In fact the opposite is true – defendants have more options than ever, but there is precious little an inventor can do to quickly and cheaply resolve a case of clear infringement.
When a major company releases a new product on the market, it is literally filled with innovation. Many of the inventions contained in a new phone or a new “app” were conceived by the company itself. Many more were conceived by others – and often those inventions are protected by patents.
The question is, what is a company to do when it wants to release a product that it either knows, or at least ought to suspect, contains inventions owned by others and protected by patents? Well, patents are public, and they are published on the Patent and Trademark Office’s website for all to see. All major product manufacturers employ smart, capable in-house counsel with patent expertise. The PTO database is searchable. But do any major manufacturers search the patent database to see if their new product will infringe another inventors’ patent before they release the product? Do they reach out the inventor to see if the company can obtain a license?
The answer is almost always no. Instead, major manufacturers simply release their products on the marketplace – other inventors’ patents notwithstanding. Simple business principles motivate this behavior. First, many inventors will choose not to enforce their rights. Often, in my experience, small companies are afraid to enforce their patents against large infringers for fear of business retribution – even in cases where the larger company actively stole the technology. Only where a startup faces bankruptcy in the face of infringement will it bring suit. Likewise with individual inventors: They too have a difficult time finding counsel willing to take their case on contingent fee.
Patent litigation is extremely expensive – a financial burden that falls much harder on individual inventors and small startups – the very engine of innovation – than it does on the major corporations who complain so loudly in Washington. Time to trial is too long, expert witnesses are expensive, discovery grows more cumbersome and litigious – not less – every time a well- intentioned body limits discovery in a way that encourages corporate infringers to hide their confidential technical information from the inventor’s view.
The Rise Of PAEs
These costs drive small companies and individual inventors to sell their patents to Patent Assertion Entities (“PAEs”), rather than bring suit in their own name.
Just as they are not often businessmen, inventors are seldom professional litigators. Indeed, the PAE phenomenon is driven by the very fact that patent litigation is so expensive and uncertain that few small inventors have the stomach and the capital to see it through on their own.
PAEs come in all shapes and sizes. Some of the largest are formed by the very corporations backing this bill, in order to bring patent litigation against their rivals – the very same tactics they decry when suits are brought against them.
Other PAEs specialize in helping inventors navigate the court system to get justice against infringers who free-ride on inventor’s patents. Still others are actually owned by the inventors themselves and serve as a vehicle to license the patents, if possible, and litigate, if necessary. There is nothing inherently evil about a PAE.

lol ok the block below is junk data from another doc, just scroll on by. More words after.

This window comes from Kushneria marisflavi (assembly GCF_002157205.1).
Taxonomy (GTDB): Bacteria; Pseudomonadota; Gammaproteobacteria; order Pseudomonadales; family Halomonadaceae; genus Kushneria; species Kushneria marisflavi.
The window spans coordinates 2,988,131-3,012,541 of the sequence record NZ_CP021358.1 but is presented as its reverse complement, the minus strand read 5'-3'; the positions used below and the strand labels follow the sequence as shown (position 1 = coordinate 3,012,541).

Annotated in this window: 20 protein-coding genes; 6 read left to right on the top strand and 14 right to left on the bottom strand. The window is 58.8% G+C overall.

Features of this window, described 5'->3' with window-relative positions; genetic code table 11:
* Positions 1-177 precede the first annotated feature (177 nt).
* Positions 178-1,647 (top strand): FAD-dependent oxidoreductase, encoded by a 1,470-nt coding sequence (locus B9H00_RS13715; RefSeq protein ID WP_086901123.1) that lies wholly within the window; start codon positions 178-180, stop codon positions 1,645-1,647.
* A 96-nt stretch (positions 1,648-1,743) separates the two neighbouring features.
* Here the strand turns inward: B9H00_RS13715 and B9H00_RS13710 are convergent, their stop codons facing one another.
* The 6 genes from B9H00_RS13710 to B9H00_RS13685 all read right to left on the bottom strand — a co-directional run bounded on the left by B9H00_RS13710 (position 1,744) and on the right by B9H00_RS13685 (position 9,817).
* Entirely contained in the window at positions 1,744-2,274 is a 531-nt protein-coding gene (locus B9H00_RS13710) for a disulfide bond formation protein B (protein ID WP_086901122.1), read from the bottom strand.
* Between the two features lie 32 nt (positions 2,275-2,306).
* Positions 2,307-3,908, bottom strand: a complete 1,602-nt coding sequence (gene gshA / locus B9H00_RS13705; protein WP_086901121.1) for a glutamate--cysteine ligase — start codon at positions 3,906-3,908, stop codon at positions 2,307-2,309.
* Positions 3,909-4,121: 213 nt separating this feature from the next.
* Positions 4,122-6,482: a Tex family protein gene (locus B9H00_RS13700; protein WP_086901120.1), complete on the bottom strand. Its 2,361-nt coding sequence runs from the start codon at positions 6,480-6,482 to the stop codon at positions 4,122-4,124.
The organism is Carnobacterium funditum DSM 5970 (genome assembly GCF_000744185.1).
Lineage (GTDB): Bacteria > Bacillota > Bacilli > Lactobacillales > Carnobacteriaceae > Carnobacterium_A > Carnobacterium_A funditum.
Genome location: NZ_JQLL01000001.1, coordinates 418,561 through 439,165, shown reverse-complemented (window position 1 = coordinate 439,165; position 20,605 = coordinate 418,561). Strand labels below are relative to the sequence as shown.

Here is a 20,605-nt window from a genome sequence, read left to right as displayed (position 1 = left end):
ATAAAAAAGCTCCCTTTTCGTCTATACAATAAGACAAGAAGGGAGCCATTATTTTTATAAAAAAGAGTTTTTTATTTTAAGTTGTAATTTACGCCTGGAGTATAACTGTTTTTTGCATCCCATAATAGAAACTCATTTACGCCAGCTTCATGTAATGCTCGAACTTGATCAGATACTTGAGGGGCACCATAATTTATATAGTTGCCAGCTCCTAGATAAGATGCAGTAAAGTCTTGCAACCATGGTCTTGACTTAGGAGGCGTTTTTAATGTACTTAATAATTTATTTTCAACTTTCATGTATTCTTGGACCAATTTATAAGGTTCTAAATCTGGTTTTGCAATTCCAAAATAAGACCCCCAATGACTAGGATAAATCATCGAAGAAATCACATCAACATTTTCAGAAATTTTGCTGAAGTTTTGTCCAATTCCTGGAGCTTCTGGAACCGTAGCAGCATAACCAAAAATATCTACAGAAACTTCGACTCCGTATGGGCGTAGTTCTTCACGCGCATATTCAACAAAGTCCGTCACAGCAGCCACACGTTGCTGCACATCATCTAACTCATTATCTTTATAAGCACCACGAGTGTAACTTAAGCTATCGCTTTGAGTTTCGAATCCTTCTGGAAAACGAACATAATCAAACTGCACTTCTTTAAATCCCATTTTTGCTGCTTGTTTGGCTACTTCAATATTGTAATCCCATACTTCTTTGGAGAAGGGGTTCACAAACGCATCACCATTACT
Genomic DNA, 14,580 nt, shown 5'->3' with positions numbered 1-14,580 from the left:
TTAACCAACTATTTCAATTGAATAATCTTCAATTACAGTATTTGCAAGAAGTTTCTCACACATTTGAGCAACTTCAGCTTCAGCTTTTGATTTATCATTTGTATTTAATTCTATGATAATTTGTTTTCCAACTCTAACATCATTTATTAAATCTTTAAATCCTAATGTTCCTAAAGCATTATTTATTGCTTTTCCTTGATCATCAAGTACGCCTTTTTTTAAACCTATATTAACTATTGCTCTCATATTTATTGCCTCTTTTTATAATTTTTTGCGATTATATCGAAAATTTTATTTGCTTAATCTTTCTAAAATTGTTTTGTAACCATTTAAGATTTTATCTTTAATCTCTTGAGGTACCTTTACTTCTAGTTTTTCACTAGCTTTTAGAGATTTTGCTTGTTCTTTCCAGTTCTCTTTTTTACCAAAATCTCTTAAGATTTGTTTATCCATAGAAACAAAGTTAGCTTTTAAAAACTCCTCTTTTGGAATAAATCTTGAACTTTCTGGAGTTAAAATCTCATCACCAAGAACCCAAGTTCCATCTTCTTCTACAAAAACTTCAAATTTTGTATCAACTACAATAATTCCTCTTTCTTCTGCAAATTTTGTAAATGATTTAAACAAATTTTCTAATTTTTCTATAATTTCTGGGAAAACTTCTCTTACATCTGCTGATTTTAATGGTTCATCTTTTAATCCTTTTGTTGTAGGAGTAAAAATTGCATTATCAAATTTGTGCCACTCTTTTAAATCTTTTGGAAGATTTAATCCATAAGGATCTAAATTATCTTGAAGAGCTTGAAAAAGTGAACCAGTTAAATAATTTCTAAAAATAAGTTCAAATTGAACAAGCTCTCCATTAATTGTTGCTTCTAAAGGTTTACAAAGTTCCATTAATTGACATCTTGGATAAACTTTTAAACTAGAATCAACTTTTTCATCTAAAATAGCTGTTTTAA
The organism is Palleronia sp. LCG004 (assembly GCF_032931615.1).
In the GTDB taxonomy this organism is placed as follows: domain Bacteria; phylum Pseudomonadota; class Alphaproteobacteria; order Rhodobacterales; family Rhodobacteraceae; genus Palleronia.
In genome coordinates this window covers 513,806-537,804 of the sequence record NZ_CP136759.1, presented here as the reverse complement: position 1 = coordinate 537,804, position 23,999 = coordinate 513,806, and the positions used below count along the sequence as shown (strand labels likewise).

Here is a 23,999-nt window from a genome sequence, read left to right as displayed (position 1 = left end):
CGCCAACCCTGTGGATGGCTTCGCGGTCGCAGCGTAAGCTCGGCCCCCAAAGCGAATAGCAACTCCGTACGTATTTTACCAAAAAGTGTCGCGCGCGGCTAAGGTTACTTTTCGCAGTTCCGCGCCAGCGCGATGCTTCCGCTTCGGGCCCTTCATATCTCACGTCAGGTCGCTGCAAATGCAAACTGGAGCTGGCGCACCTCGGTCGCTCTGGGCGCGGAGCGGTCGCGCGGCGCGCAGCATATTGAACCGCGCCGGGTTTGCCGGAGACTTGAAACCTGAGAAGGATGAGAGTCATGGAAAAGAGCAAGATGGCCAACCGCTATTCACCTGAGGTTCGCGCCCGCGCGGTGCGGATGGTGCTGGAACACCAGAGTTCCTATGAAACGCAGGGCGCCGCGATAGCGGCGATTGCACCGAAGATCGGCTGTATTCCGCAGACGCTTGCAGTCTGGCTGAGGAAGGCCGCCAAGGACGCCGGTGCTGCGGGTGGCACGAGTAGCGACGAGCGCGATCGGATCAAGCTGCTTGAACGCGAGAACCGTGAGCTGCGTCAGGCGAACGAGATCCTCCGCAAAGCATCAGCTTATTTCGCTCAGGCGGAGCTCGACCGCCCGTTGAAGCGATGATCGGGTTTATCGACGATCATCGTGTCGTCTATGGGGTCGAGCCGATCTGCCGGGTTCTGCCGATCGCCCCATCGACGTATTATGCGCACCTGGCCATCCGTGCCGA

Dealing With Frivolous Lawsuits
Much ado has been made of frivolous lawsuits and “demand letters.” To me, the demand letter issue seems overblown. While I almost never serve a demand letter in a patent case, I understand that some other law firms make it a standard practice for their clients.
A demand letter is just that, a letter. A written communication. It carries no weight or legal authority outside of whatever the reader may wish to give it. In my experience, clients of mine who come to me after they have sent out letters seeking a license from companies that appear to be infringing their patent rights are most often greeted with silence. For me, the biggest reason not to send them is that they seldom accomplish much. The fact that there has been such a hullaballoo about demand letters lately feels to me like an issue that has been created for the cameras.
In practice, if a company receives a truly frivolous demand letter, the overwhelming majority of lawyers would recommend ignoring the letter altogether. It seems to me that a recycle bin could resolve the issue of frivolous demand letters far more effectively than a bill from Congress – and without the unintended negative consequences a new patent bill will occasion.
Frivolous litigation is another matter – one that cannot be ignored. But here again, a measure of caution is needed. Arthur Miller famously said (after hearing lawyers complain for months): “a frivolous lawsuit is any case brought against your client and litigation abuse is anything the opposing lawyer is doing.” There is much wisdom in that.
The courts already have powerful tools at their disposal to combat truly frivolous litigation tactics – and are in the best position to determine when a case is frivolous and when it is not. There are two cases pending right now before the U.S. Supreme Court that will likely increase the frequency with which fees are awarded in patent cases.
Extreme caution is called for whenever Congress is called to intervene in the court system and tip the balance in favor of one party over the other. Here, there are two sides to the “frivolous litigation” story, and only one side – that of the accused infringer – is ever heard in Congress. In truth, all cases exist on a spectrum from the strongest case ever, to the most ridiculous. The overwhelming majority fall somewhere in the middle. Few are frivolous, and for good reason – no contingent fee lawyer will risk his own money pushing a bad case (he won’t be in business for long). And few lawyers want the reputational risk of pushing ridiculous cases. Those few that get reported are sensational precisely because they are outliers.